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Editorial

Free Radical Research in Cancer

Division of Molecular Medicine, Ruđer Bošković Institute, HR-10000 Zagreb, Croatia
Antioxidants 2020, 9(2), 157; https://doi.org/10.3390/antiox9020157
Submission received: 7 February 2020 / Accepted: 12 February 2020 / Published: 15 February 2020
(This article belongs to the Special Issue Free Radical Research in Cancer)
It can be challenging to find efficient therapy for cancer due to its biological diversity. One of the factors that contribute to its biological diversity are free radicals. Evolutionary, aerobic organisms evolve in an oxygen atmosphere, improving the energy production system by using oxygen. Oxygen is beneficial, but it can also be detrimental if free radicals are formed [1]. Free radicals, as well as some non-radical species that have oxygen, are reactive oxygen species (ROS). ROS can damage DNA leading to mutations, single, or double-strand breaks [2]. These events, if the cell is unable to repair the damage, are deleterious. If not fatal, these changes in genetic material result in tumor development by losing cell cycle control. Further, these mutations create genetic instability that result in tumor heterogeneity, and thereby increase the possibility of surviving stress conditions. In addition to direct interaction with DNA, proteins, and lipids, ROS are also signaling molecules that take an active part in regulating cellular processes [3,4]. It was previously thought that ROS only damage cells, but we now know that some enzymes primarily produce ROS, and they are not by-products [3]. These are NAD(P)H oxidases (NOX) and they produce ROS in response to inflammatory signaling. This planned production of ROS may play a role in proliferation, as ROS are able to activate signaling pathways, such as mitogen activated-protein kinase (MAPK)/extracellular-regulated kinase 1/2 (ERK1/2), phosphoinositide-3-kinase (PI3K)/protein kinase (Akt), and more, thoroughly reviewed in [3]. An important factor in surviving ROS is the antioxidant system of the cell. The main role of this complex system is to remove the excess ROS. As there are many ROS, there are many different parts of this system acting in a similar or unique way in removing ROS, such as the glutathione system, superoxide dismutase-catalase catalase, thioredoxin system, and small molecules (e.g. vitamin C, vitamin E). In order to ensure the right levels of these enzymes and small molecules, ROS activate several antioxidative transcription factors, such as Nrf2 and the FoxO family. These transcription factors are responsible for activating the majority of antioxidative genes [5,6,7]. Generally, cancer cells have increased amounts of ROS; consequently, they adapt by increasing the antioxidative defense system [8], thereby, strongly linking ROS and antioxidative research.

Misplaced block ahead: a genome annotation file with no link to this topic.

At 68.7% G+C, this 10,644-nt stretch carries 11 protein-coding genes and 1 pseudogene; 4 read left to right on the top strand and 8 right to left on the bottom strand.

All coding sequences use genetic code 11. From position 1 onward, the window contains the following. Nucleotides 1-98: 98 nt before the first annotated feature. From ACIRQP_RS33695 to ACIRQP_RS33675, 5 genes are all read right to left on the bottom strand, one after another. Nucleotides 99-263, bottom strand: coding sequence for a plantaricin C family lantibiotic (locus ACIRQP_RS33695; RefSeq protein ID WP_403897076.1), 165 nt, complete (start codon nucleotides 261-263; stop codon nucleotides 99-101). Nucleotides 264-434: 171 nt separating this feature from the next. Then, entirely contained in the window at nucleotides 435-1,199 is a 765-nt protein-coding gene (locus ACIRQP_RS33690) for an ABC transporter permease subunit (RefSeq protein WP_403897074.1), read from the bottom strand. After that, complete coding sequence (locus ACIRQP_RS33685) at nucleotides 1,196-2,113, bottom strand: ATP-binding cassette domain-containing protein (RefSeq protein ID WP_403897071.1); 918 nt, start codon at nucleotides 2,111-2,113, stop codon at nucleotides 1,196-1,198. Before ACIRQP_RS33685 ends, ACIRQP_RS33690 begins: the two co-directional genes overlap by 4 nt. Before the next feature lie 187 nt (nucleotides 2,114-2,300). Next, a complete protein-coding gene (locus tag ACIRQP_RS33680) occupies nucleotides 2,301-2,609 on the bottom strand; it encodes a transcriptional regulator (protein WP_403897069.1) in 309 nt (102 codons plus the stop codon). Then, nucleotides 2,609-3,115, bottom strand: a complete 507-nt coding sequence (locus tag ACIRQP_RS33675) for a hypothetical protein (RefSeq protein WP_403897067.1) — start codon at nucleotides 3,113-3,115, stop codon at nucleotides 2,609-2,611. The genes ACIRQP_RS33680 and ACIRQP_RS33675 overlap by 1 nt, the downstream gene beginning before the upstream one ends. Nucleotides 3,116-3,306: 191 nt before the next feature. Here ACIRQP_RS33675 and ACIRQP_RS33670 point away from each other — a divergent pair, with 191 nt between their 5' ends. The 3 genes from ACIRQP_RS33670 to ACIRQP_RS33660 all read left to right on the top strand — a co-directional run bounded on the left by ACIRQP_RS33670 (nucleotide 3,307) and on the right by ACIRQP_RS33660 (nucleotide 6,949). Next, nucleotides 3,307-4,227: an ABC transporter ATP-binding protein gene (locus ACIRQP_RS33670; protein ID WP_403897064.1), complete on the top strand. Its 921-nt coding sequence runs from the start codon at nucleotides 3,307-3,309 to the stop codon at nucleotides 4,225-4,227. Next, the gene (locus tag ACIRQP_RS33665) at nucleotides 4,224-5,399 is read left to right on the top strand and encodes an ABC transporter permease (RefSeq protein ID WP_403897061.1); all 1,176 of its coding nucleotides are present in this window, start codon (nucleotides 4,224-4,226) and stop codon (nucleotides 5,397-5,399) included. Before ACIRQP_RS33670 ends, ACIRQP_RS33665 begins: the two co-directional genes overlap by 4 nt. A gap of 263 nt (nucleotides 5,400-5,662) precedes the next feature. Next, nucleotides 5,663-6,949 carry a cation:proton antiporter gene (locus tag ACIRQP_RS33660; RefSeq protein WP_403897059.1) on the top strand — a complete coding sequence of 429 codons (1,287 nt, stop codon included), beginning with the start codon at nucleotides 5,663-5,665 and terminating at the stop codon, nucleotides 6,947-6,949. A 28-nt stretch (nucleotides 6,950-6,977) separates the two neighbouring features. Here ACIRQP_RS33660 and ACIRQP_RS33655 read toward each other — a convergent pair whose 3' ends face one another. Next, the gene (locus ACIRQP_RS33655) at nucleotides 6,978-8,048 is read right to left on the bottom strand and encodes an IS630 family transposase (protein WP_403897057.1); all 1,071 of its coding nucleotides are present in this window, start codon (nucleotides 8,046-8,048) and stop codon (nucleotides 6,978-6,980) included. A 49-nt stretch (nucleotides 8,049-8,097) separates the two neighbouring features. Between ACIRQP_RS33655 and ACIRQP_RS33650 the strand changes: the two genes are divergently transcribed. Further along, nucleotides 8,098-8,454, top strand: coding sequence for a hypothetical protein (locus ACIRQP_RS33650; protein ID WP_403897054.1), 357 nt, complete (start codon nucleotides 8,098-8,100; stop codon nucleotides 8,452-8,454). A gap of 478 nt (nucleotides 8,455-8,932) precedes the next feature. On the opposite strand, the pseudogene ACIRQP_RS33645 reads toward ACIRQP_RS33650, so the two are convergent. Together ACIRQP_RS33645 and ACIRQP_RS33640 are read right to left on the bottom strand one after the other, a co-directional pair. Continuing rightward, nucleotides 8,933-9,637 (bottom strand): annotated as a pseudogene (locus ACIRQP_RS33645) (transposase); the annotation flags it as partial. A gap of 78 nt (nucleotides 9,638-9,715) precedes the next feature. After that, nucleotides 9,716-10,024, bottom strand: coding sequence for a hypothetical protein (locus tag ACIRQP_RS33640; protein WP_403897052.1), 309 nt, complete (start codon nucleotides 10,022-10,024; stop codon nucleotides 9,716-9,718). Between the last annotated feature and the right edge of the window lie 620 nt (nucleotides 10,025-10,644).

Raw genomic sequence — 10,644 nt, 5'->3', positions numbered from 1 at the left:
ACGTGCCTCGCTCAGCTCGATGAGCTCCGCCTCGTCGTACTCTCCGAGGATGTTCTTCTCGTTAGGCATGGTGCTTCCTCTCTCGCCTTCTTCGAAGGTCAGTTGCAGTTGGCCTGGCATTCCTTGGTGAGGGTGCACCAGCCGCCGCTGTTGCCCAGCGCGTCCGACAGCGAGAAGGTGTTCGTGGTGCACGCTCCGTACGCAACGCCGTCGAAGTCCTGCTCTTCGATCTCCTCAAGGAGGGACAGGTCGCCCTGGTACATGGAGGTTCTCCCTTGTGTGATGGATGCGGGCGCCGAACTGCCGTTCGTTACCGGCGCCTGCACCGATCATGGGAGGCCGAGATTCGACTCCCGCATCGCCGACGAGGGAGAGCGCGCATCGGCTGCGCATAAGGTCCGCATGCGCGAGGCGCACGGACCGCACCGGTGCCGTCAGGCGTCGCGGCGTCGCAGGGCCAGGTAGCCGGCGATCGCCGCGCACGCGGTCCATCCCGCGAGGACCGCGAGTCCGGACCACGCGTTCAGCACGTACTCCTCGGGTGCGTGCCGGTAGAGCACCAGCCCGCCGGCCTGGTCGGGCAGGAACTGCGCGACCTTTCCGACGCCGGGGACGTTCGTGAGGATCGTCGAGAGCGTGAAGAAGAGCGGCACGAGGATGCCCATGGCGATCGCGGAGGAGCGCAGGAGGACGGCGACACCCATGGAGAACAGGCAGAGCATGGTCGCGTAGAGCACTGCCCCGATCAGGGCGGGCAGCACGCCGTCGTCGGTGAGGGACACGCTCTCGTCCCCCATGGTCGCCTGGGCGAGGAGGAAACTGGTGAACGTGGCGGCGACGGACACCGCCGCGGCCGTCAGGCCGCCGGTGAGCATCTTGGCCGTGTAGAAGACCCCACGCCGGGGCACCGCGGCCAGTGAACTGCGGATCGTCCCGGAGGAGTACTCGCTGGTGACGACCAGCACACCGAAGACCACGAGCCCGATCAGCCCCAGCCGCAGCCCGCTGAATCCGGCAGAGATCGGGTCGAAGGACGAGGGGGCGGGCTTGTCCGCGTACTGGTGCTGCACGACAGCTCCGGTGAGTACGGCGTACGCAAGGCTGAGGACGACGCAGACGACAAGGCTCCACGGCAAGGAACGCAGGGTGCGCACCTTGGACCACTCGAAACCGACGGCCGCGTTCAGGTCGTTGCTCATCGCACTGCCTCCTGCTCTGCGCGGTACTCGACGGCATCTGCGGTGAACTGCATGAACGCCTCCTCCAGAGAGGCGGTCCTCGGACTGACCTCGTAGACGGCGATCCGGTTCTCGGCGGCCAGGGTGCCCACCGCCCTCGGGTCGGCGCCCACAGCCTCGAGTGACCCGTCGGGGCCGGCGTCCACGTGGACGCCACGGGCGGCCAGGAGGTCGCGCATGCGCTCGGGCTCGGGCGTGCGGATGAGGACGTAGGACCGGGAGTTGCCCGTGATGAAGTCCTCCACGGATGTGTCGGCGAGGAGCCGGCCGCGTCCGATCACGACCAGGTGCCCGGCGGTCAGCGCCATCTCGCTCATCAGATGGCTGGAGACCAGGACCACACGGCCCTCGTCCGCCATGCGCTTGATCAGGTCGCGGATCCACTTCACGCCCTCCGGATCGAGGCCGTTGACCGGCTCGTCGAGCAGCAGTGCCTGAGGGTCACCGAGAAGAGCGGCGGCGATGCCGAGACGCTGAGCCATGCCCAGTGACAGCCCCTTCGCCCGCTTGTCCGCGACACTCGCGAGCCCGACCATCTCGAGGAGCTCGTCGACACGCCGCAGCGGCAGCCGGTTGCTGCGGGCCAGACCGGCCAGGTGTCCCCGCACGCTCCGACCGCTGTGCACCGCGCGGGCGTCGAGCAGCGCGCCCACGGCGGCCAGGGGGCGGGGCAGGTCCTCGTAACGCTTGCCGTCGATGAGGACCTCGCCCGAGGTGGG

Nevertheless, ROS were at first considered detrimental, and this was used as a therapeutic strategy in fighting cancer. Most of the conventional types of chemotherapy, as well as radiotherapy, are based on ROS production. Unfortunately, this strategy has to eradicate the tumor completely, otherwise the surviving cells adapt and build up their antioxidant systems, as well as other mechanisms (e.g., drug transporters) making themselves resistant. Strategies involving activation/inhibition of signaling pathways (and here, Nrf2 was certainly an attractive target) turned out to be a double-edged sword [9].
This Special Issue aims to provide different approaches to study the role of free radicals in cancer. Recent findings are presented within eight original papers and four review papers, spanning from cancer therapy and resistance development to side effects of cancer therapy, with its effects on human health, in a process governed by free radicals.
The focus of the review papers is on free radicals, ROS, and cancer therapy. As mentioned above, ROS modulate cellular signaling pathways and are therefore important to maintain redox homeostasis. A review by Kim et al. [10] provides an overview of cellular ROS production, both controlled and uncontrolled, as well as ROS elimination (keeping in mind the importance of this homeostasis). Further, redox changes in cancer are described, with emphasis on chemotherapy based on ROS production. The paradox of chemotherapy is discussed: the chemotherapy resistance can be acquired through either increased proliferation (leading to resistance) or by changing to a cancer stem-like cell phenotype, with a low proliferation rate. In hand with this review is the work of Mendes and Serpa [11], which discusses metabolic remodeling of lung cancer. These metabolic changes occur via several mechanisms, which include mutations, as well as responses to oxidative or alkylating treatments. These events lead to chemotherapy resistance that occur because of changes in drug transporters, as well as in antioxidants. Metabolic remodeling is therefore a challenge in cancer therapy, and can be used—if the changes are well monitored and defined—to adapt to clinical therapy, in order to avoid recurrence.